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Capitol Report: Arizona certifies Biden victory, Wisconsin follows go well with

Supporters of President Donald Trump demonstrate in a "Stop the Steal" rally outside the Maricopa County's Election Department office in Phoenix on November 7th.

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Arizona-elected President-elect Joe Biden was certified as the winner of the state's eleven votes on Monday afternoon, while Wisconsin will do so later that day after two reports from the county that increased Biden's lead in the state by 87 votes to 20,695 votes.

The two battlefields were the only remaining states out of about six whose goal the Trump campaign was to flip in one combination or another to make a plausible claim on the 38 additional votes he would need to win a second term .

However, President Trump remained defiant – he tweeted and told a personable television host that his apparent loss was the result of massive electoral fraud, despite the fact that his campaign did not show any evidence of widespread illegal voting.

The president tweeted Saturday that the end of the Wisconsin recount opened the door to a lawsuit that challenged enough votes to dismiss the results there, which was due to be filed by Tuesday.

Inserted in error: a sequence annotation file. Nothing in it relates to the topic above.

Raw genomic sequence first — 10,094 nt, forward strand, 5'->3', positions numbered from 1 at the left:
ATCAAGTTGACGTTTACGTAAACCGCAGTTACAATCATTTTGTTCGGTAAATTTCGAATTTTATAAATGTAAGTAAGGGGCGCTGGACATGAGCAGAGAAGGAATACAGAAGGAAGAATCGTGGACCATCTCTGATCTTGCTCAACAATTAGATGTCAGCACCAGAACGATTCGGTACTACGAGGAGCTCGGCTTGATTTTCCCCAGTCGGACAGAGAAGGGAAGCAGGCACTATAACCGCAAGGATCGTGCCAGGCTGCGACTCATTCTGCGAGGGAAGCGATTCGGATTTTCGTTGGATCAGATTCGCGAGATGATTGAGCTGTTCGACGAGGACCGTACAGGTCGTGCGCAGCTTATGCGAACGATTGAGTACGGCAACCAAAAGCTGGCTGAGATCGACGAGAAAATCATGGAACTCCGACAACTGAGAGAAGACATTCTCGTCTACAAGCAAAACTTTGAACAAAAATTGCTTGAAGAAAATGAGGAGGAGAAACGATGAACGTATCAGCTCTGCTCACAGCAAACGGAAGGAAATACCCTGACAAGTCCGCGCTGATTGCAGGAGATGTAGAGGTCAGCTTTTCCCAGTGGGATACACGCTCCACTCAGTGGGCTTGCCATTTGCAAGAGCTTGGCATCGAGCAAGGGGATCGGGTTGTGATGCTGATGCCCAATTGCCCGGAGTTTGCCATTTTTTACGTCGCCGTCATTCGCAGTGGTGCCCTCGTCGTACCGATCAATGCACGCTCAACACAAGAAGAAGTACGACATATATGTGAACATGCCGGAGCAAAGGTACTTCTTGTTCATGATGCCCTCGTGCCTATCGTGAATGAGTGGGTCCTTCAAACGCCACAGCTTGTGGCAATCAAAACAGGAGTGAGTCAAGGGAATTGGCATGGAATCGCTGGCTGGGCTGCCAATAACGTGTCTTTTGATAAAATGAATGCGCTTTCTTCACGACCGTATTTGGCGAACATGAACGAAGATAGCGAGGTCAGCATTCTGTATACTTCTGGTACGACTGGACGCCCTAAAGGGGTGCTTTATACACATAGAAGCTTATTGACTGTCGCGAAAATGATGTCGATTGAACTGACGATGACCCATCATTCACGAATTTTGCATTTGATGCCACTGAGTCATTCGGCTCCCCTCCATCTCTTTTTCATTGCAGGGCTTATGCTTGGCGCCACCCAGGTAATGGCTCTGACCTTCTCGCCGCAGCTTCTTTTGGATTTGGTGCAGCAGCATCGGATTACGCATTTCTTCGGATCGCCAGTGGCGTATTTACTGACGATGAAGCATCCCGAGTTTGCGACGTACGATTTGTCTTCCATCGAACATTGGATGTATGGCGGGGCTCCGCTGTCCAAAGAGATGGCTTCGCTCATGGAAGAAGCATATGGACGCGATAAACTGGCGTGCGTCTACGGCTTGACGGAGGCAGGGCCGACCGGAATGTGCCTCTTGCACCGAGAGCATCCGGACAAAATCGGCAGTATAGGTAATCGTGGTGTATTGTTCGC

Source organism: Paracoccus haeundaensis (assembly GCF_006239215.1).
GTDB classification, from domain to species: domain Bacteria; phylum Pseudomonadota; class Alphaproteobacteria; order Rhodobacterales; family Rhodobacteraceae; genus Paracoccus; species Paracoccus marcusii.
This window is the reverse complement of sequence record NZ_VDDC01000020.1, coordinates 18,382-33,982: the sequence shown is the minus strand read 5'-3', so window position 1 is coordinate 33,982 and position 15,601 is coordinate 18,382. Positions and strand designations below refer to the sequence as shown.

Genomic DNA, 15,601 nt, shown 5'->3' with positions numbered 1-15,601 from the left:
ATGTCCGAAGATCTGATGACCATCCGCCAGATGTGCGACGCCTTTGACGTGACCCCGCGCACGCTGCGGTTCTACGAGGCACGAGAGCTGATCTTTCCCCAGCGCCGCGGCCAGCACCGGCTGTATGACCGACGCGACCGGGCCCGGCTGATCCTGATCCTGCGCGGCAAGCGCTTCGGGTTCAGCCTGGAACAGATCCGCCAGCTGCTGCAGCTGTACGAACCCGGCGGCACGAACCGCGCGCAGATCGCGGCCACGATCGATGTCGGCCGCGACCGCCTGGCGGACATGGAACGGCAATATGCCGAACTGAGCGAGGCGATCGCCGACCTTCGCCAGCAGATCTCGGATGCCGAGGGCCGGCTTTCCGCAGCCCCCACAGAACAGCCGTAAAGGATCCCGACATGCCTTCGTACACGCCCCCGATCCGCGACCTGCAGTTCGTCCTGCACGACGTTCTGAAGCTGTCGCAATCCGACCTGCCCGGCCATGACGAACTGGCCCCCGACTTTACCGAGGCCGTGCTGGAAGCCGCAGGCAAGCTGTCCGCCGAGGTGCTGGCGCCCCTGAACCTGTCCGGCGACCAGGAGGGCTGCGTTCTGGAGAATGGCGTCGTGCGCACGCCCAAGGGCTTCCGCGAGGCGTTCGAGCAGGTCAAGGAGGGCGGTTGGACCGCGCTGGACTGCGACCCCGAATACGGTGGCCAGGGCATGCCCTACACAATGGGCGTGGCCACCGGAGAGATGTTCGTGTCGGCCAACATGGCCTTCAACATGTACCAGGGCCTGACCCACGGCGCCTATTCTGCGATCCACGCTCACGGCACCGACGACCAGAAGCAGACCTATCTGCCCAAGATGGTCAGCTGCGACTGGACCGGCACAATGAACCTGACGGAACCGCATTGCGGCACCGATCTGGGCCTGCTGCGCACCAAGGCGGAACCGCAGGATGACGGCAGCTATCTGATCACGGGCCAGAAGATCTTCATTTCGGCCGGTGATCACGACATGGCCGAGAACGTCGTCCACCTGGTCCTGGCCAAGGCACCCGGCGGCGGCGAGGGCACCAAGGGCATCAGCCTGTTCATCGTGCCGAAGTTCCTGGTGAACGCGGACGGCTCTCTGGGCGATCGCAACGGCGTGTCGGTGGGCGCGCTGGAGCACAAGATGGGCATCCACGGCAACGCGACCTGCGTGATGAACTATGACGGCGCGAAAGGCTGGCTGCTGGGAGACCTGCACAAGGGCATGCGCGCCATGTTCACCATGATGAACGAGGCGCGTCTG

This weekend, a Wisconsin voter filed a lawsuit with the Wisconsin Supreme Court asking its judges to dismiss the November 3 election results on the grounds that it was illegal to use mailboxes for postal ballots and to hold another election or Having the Republican of the State Legislature appoints its 10 presidential voters.

However, similar legal strategies across the country have repeatedly failed. The Trump campaign has lost 39 lawsuits since Election Day and won only one victory in Pennsylvania State Court, banning the counting of a few hundred tentative ballots in the state of Biden with more than 80,000 votes under the progressive voting group Democracy Docket.

The Trump campaign suffered what was perhaps its most significant legal defeat in the U.S. Third Circuit Court of Appeals on Friday when it attempted to cast millions of votes in Pennsylvania based on unfounded allegations that votes were counted without the supervision of the Republican poll observers.

"Free, fair elections are the lifeblood of our democracy," said the decision. “The injustice charge is grave. But calling a choice unfair doesn't make it that way. Fees require specific allegations and then proof. We don't have any here. "

There are only eight days left before states have to send their certified presidential election results to the United States Archivist, and voters across the country will officially cast their votes for the president on December 14.

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